TrialSite reported recently that a number of countries were reporting growing so-called breakthrough infections due primarily to the Delta variant surge, but also perhaps associated with the increasingly questionable efficacy of vaccine products developed in China, such as those from both Sinopharm and Sinovac. Thus the trend of mixing and matching a first Chinese vaccine dose with a second Western dose (e.g. AstraZeneca, Janssen/Johnson & Johnson, Moderna, or Pfizer-BioNTech) emerged over the past several weeks in some Asian nations. For example, Malaysia’s health minister announced that this nation would cease to use the Sinovac product once the supply ran out. Then the southeast Asian nation, having secured 45 million doses, will switch to the mRNA vaccine produced by Pfizer-BioNTech. TrialSite also reported that Thailand would drop Sinovac in exchange for AstraZeneca’s vaccine. Perhaps based on a mutating pathogen combined with subpar vaccine products, even in some of the most vaccinated nations, a noticeable surge in cases is reported. And what about early treatment to protect low-and middle-income countries (LMICs) with extremely low vaccination rates? That most certainly would have been an important component of any public health strategy.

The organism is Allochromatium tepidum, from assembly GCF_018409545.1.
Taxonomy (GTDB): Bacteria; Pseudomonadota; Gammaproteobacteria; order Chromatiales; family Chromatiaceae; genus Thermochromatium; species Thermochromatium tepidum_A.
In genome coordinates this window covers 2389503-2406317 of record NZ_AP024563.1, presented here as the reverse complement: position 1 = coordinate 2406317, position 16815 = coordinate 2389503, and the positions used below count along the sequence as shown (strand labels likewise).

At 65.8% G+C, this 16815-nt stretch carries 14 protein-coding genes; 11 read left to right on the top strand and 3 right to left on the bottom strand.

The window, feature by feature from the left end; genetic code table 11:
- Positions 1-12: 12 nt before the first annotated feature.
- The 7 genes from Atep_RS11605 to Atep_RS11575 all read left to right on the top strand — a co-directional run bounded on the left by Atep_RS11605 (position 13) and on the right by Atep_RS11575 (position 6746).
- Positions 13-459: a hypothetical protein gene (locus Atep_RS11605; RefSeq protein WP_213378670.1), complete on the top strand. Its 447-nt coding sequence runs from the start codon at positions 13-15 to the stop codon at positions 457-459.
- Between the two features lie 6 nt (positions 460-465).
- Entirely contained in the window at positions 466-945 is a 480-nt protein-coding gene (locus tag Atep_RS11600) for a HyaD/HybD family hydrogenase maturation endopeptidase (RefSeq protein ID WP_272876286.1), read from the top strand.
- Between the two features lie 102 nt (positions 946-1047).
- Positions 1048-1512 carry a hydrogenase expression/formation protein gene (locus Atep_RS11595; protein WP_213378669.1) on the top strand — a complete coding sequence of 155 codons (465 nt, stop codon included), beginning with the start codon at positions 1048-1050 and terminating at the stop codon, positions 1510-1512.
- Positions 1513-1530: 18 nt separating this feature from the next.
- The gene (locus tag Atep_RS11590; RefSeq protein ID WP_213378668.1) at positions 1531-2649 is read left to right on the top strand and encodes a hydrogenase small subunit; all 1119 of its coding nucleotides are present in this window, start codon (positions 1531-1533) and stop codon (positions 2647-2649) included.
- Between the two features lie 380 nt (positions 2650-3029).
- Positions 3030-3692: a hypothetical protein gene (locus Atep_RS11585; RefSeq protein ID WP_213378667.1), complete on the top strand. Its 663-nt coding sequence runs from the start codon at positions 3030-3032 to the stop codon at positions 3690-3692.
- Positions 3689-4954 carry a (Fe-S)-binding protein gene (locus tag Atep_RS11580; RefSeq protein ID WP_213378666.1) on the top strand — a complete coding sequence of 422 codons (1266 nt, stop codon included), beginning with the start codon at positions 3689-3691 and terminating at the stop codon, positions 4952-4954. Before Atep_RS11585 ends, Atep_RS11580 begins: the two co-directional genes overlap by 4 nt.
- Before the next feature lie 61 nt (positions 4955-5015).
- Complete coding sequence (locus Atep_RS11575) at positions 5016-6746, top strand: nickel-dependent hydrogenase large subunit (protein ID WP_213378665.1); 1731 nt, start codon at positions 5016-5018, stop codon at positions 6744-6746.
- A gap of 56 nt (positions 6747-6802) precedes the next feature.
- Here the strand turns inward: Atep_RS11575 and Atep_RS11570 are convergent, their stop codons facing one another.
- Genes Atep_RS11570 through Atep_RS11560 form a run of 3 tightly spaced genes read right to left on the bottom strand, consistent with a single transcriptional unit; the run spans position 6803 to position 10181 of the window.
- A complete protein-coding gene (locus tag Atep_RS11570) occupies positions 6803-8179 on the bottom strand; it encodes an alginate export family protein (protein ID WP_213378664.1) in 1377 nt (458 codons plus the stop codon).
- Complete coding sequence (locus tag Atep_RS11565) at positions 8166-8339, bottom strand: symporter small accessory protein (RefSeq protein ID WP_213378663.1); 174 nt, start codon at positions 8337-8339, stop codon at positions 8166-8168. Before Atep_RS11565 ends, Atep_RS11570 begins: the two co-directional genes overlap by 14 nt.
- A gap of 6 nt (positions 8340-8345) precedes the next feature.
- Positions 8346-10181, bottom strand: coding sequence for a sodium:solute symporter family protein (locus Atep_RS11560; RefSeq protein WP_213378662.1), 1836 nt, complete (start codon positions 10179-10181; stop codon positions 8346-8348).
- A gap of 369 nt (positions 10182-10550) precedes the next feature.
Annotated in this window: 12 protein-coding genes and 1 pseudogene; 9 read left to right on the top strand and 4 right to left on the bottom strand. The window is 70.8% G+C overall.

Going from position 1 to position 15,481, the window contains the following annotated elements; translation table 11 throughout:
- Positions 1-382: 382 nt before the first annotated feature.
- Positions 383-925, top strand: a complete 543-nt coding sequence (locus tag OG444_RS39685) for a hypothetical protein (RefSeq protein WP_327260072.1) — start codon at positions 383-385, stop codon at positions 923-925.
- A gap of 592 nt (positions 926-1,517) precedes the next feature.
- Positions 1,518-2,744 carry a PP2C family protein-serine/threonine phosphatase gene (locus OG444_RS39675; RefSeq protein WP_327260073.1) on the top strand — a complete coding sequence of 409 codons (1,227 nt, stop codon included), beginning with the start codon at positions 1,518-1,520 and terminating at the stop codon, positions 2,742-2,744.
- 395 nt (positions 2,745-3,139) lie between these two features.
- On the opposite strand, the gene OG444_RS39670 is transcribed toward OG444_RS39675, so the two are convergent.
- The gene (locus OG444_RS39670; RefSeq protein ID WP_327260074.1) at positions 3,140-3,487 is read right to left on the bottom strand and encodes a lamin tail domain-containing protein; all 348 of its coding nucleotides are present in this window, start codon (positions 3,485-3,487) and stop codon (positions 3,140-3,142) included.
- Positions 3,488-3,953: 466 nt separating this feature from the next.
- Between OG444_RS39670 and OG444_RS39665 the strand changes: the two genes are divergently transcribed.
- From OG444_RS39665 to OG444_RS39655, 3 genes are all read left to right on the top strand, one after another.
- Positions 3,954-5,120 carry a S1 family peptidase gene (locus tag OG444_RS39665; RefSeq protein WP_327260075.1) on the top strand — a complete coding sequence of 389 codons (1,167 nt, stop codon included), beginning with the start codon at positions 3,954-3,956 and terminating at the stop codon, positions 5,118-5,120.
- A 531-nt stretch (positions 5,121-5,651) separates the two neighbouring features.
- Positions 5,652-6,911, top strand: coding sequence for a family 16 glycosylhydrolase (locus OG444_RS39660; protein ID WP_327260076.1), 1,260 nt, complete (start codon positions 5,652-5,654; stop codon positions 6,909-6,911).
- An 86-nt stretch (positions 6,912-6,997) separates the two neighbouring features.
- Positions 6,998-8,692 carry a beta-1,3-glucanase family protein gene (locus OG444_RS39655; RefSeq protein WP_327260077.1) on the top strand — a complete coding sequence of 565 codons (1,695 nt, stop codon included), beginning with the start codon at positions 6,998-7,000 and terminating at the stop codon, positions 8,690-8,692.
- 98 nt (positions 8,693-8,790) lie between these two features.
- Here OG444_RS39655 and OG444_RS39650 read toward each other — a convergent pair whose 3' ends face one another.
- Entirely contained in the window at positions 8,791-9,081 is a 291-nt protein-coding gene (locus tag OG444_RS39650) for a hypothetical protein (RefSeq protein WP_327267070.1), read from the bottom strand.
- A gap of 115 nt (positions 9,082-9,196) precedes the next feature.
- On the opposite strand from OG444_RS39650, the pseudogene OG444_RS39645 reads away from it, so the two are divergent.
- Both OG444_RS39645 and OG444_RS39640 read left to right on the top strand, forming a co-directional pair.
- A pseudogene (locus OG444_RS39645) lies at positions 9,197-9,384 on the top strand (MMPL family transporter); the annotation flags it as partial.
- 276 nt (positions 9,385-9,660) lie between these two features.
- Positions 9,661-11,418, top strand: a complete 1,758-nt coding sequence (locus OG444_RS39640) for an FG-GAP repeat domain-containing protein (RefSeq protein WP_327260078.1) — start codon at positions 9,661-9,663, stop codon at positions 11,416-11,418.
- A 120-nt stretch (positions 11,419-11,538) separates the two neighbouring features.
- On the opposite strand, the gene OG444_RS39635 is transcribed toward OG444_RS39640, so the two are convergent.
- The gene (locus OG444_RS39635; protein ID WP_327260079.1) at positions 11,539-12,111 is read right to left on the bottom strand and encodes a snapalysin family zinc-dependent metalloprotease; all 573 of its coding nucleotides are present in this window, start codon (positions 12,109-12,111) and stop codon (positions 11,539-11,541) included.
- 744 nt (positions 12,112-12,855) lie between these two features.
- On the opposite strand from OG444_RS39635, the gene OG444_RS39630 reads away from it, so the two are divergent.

The Challenge

In regards to the global market, government buyers for the most part now have their research institutes as well as industry looking into more flexibility as to how to vaccinate the world’s population. Due primarily to the Delta variant, but spurred on by both emerging as well as potentially emerging variants, the concern that these pathogens become ever more transmissible while evading existing vaccines becomes a topic of intensified discussion.  

What is a national public health authority to do if existing vaccines don’t prove strong enough to overcome select variants such as Delta? Even in the West, in the highly vaccinated country of Israel, concern mounts with calls for a third booster as the efficacy of the Pfizer-BioNTech mRNA vaccine waned from 97% down to 64%. That’s why that nation suggested a booster shot, but in America, the U.S. Food and Drug Administration (FDA) and Centers for Disease Control and Prevention (CDC) are resisting such a move, at least for the time being.

But clearly, from market demands for a third booster to calls to mix and match different vaccines (again, against the World Health Organization’s accordance), government buyers seek out more efficacious solutions. But other approaches are possible as well. From compressing the duration from first and second dose to what TrialSite has suggested, that is, using only one dose and sharing more of the supply around the world, the pandemic moves into its next phase of solution discovery.

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